Melbourne City Council had not at that stage joined a study on gambling issues in Victoria. I secured the $10,000 needed to complete work within the City of Melbourne, which contributed to the information that led to the State level reforms.

FURTHER INFORMATION: The Greens Victoria – Fair Gambling Policy

1. Background: An outline of the social and economic cost of Gambling in Victoria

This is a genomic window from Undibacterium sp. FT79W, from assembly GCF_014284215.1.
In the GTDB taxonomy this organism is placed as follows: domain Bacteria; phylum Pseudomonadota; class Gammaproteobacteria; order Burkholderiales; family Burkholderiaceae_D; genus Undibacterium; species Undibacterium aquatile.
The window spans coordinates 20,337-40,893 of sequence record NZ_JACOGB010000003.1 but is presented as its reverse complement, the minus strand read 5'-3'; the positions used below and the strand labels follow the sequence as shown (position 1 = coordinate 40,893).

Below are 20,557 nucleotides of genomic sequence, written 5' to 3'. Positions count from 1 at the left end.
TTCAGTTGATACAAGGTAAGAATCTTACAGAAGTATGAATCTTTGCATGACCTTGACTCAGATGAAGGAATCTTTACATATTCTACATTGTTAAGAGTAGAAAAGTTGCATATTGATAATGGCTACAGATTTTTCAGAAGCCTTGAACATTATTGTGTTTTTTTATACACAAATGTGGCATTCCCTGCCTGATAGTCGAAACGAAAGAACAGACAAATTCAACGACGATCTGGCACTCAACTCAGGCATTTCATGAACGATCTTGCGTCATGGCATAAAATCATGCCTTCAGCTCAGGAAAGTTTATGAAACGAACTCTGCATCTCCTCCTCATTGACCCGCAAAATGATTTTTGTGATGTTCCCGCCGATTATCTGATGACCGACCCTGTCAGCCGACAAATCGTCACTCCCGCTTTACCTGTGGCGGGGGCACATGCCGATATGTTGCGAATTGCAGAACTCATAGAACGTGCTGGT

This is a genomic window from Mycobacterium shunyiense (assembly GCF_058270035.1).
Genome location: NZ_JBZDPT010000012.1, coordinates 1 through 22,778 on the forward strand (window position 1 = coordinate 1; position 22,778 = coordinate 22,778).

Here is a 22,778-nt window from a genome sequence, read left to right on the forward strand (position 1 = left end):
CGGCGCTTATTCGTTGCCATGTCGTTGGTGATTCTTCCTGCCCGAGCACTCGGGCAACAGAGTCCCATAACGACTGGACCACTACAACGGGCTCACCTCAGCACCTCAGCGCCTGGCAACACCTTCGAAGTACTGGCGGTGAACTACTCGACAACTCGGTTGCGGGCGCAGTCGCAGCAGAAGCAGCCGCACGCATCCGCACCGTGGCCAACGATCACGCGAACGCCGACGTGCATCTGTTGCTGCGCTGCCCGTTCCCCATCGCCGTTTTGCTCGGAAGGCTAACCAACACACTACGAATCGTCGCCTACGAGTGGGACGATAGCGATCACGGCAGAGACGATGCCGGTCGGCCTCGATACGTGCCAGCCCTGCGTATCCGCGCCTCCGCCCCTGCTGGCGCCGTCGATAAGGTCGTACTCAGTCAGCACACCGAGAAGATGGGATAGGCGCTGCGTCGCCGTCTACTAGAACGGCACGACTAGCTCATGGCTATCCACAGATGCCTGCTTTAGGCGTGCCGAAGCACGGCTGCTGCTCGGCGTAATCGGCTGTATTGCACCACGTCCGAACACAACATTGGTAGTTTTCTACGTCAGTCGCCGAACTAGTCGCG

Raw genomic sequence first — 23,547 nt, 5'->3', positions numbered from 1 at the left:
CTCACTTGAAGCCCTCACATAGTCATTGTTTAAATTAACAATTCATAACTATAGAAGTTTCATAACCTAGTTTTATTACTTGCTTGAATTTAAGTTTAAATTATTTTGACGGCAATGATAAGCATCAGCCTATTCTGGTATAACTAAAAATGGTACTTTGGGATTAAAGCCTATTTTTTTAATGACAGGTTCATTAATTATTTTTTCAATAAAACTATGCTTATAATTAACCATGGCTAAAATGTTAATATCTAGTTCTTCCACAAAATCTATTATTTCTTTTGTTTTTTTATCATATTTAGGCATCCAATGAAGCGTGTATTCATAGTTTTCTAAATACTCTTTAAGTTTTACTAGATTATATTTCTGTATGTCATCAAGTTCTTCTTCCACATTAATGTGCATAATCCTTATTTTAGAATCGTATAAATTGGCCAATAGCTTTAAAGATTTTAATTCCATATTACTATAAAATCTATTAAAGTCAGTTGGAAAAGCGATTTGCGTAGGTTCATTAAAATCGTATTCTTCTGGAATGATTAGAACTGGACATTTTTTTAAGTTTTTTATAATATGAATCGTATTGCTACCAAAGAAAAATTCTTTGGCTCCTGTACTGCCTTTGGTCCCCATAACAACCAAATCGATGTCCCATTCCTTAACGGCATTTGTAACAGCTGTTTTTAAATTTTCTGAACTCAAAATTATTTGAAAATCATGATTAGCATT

In 1999, the Productivity Commission (“Australia’s gambling Industries”, Report No. 10, AusInfo, Canberra, 1999) found that Australia had 20.4 per cent of the world's high-intensity poker machines and that Australian machines were among the most aggressive in terms of annual throughput in the world. In Victoria, up to 27,500 EGMs are allowed to operate, in addition to the machines in the casino. In 2001/2, Victorians lost more than $2.5 Billion on EGMs. The social costs of this level of gambling are enormous. The Productivity Commission estimated that there were approximately 76,000 people with gambling problems in Victoria. For every person with a gambling problem, at least five other people are affected to varying degrees by that person’s problems. The Productivity Commission also found that there are 1,600 gambling-related divorces per year nationally and that 13% of people in counselling for gambling problems reporting that their gambling had caused domestic or other violence. The Uniting Church estimates that just in Victoria, 30,000 families have been harmed by problem gambling. One in ten people with gambling problems reported that they had contemplated suicide and nearly half of those in counselling for gambling problems reported losing time from work or study in the past year due to gambling. Problem gambling contributes to impoverishment, homelessness, psychological problems including stress, loss of trust and depression, relationship breakdown and violence in the home. A 1999 Australian Medical Association policy statement said GPs “should include gambling as part of their systemic lifestyle risks assessment when taking a medical history”.